1. Violates due process. Under SOPA, any private copyright or trademark owner can cut-off advertising and payments to any website by alleging that the operator “avoid[ed] confirming a high probability” that “a portion” of its site is being used to infringe copyrights. Advertisers and payment companies (e.g. Visa, Mastercard, and PayPal) are then required to stop doing business with that site. It seems likely that content owners (or people merely claiming to be content owners) will often succeed in shutting down websites without ever going to court. The proposed legislation also gives the Attorney General and the Justice Department the power to shut down websites before they are actually judged infringing. Courts will be able to order any Internet service provider to stop recognizing an accused site immediately upon application by the Attorney General, after an ex parte hearing. By failing to guarantee the challenged websites notice or an opportunity to be heard in court before their sites are shutdown, SOPA violates due process.

Read more:…

2. Censors lawful speech. As described above, the legislation allows any content provider or the Attorney General to accuse a website of promoting infringing content and have that site blocked from the Internet. The legislation’s vague standards for liability mean that the only way for Internet service providers and websites to avoid liability is to over-block content, including non-infringing speech. And by ordering Internet service providers to remove any offending domain name, it would require the suppression of all sub-domains associated with the domain– censoring thousands of individual websites with vast amounts of protected speech containing no infringing content.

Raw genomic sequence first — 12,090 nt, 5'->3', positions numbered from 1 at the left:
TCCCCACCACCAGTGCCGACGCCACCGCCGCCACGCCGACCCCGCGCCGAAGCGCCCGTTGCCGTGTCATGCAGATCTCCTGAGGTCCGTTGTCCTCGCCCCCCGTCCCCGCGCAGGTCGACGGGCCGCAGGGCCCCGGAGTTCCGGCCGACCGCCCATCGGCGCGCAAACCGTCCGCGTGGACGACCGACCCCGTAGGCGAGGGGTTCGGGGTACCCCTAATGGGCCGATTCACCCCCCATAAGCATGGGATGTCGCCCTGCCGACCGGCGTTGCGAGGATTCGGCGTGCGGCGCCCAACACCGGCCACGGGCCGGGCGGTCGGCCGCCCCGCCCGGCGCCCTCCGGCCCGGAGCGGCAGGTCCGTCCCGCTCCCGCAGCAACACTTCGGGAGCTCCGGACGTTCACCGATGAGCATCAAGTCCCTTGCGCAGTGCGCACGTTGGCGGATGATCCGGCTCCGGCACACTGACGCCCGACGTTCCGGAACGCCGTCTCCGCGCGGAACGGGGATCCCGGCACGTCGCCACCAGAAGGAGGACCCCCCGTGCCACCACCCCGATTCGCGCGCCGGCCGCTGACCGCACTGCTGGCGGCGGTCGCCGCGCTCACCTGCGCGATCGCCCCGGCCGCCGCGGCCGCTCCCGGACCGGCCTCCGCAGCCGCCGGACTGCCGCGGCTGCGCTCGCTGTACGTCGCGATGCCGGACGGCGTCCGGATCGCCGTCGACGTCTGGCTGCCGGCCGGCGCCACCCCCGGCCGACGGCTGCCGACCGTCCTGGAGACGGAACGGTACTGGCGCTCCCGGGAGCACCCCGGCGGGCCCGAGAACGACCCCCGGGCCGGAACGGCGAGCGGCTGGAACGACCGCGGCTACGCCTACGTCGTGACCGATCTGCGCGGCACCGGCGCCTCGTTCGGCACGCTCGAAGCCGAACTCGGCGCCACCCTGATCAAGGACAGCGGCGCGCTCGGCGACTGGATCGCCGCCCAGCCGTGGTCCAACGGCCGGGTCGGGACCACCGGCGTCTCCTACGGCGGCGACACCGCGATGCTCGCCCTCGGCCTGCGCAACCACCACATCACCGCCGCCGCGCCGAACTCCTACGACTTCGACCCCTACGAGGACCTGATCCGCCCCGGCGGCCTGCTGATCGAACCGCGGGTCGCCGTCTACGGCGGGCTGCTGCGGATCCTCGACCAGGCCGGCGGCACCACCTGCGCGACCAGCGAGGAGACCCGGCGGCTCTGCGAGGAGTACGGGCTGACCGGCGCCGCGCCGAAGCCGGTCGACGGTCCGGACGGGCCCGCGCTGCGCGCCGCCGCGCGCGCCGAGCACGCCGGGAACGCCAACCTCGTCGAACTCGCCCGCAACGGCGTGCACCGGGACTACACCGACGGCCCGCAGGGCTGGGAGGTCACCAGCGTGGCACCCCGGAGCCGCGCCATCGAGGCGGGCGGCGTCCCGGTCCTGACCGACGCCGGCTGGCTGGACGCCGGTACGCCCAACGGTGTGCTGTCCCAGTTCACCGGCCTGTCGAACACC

3. Breaks the Internet’s infrastructure. By tampering with the Domain Name System (DNS), SOPA breaks Internet security and encourages the development of an insecure, offshore pirate DNS.

Read more:…

4. Blows up the safe harbor. Under existing law, providers are shielded from liability for their users’ possible copyright infringement so long as they remove allegedly infringing material when they get complaints. SOPA turns this system upside down. Under SOPA, content owners can require advertisers and payment companies to stop doing business with any website that allegedly has any portion used to infringe copyrights or trademarks. Content owners will have the power to shut down websites without ever going to court.

Read more:………

5. Kills innovation. By vastly increasing the risks associated with hosting user-generated content, SOPA will make it far more difficult to start new internet companies. If SOPA had been the law, it is doubtful that Facebook or YouTube would have been able to launch.

And, if you think the last point is an idle threat, consider this: countless innovators are threatened with losing funding if SOPA becomes law

Most particularly, creating “market remedies” to address legal concerns that, at least in the US, have been addressed, and more importantly, tested and accepted or rejected by Courts is a striking development.